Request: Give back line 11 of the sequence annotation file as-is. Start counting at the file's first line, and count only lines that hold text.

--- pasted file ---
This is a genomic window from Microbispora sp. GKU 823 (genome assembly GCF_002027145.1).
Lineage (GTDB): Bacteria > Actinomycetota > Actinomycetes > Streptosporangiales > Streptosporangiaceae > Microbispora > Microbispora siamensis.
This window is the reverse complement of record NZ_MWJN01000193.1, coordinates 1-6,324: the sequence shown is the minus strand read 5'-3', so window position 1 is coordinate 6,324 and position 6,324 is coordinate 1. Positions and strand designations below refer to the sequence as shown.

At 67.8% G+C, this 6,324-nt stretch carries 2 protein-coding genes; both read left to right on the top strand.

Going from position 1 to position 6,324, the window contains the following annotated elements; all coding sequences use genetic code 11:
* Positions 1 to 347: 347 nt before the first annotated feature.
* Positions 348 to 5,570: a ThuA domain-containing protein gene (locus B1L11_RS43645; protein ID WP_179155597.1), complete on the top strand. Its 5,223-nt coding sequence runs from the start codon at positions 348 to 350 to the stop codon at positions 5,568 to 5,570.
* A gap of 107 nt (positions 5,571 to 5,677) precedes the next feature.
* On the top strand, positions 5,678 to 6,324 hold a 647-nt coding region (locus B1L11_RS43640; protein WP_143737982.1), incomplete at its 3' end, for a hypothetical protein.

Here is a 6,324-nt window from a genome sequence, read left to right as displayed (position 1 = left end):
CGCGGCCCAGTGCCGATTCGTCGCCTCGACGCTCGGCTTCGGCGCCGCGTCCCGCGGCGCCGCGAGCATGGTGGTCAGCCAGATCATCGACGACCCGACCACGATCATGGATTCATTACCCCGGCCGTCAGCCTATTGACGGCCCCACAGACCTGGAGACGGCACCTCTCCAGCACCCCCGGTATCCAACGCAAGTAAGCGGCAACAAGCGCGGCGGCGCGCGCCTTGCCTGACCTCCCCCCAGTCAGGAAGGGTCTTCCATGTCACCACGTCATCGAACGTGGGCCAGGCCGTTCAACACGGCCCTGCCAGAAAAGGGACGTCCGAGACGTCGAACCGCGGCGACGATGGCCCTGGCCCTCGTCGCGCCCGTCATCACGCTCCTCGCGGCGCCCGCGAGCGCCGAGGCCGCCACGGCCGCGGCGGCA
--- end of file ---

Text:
CGCGGCCCAGTGCCGATTCGTCGCCTCGACGCTCGGCTTCGGCGCCGCGTCCCGCGGCGCCGCGAGCATGGTGGTCAGCCAGATCATCGACGACCCGACCACGATCATGGATTCATTACCCCGGCCGTCAGCCTATTGACGGCCCCACAGACCTGGAGACGGCACCTCTCCAGCACCCCCGGTATCCAACGCAAGTAAGCGGCAACAAGCGCGGCGGCGCGCGCCTTGCCTGACCTCCCCCCAGTCAGGAAGGGTCTTCCATGTCACCACGTCATCGAACGTGGGCCAGGCCGTTCAACACGGCCCTGCCAGAAAAGGGACGTCCGAGACGTCGAACCGCGGCGACGATGGCCCTGGCCCTCGTCGCGCCCGTCATCACGCTCCTCGCGGCGCCCGCGAGCGCCGAGGCCGCCACGGCCGCGGCGGCA